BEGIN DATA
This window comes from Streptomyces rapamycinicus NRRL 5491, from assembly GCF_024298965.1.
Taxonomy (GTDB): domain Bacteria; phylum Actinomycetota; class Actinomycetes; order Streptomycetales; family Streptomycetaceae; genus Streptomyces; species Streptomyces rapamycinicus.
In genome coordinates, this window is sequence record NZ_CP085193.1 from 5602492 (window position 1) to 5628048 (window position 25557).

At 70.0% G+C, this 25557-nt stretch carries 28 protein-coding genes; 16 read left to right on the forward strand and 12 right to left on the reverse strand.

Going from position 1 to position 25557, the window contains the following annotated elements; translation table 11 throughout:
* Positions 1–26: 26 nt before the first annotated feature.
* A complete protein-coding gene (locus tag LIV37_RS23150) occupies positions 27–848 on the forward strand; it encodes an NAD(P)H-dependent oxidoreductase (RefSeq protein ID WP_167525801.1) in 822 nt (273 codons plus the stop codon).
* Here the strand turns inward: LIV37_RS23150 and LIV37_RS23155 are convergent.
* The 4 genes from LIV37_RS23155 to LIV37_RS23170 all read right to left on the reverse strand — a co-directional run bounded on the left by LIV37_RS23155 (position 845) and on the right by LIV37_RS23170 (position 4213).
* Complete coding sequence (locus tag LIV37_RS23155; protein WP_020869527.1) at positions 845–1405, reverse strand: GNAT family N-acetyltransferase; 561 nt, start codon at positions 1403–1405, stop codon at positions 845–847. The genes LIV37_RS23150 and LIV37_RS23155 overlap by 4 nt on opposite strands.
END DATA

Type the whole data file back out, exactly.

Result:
This window comes from Streptomyces rapamycinicus NRRL 5491, from assembly GCF_024298965.1.
Taxonomy (GTDB): domain Bacteria; phylum Actinomycetota; class Actinomycetes; order Streptomycetales; family Streptomycetaceae; genus Streptomyces; species Streptomyces rapamycinicus.
In genome coordinates, this window is sequence record NZ_CP085193.1 from 5602492 (window position 1) to 5628048 (window position 25557).

At 70.0% G+C, this 25557-nt stretch carries 28 protein-coding genes; 16 read left to right on the forward strand and 12 right to left on the reverse strand.

Going from position 1 to position 25557, the window contains the following annotated elements; translation table 11 throughout:
* Positions 1–26: 26 nt before the first annotated feature.
* A complete protein-coding gene (locus tag LIV37_RS23150) occupies positions 27–848 on the forward strand; it encodes an NAD(P)H-dependent oxidoreductase (RefSeq protein ID WP_167525801.1) in 822 nt (273 codons plus the stop codon).
* Here the strand turns inward: LIV37_RS23150 and LIV37_RS23155 are convergent.
* The 4 genes from LIV37_RS23155 to LIV37_RS23170 all read right to left on the reverse strand — a co-directional run bounded on the left by LIV37_RS23155 (position 845) and on the right by LIV37_RS23170 (position 4213).
* Complete coding sequence (locus tag LIV37_RS23155; protein WP_020869527.1) at positions 845–1405, reverse strand: GNAT family N-acetyltransferase; 561 nt, start codon at positions 1403–1405, stop codon at positions 845–847. The genes LIV37_RS23150 and LIV37_RS23155 overlap by 4 nt on opposite strands.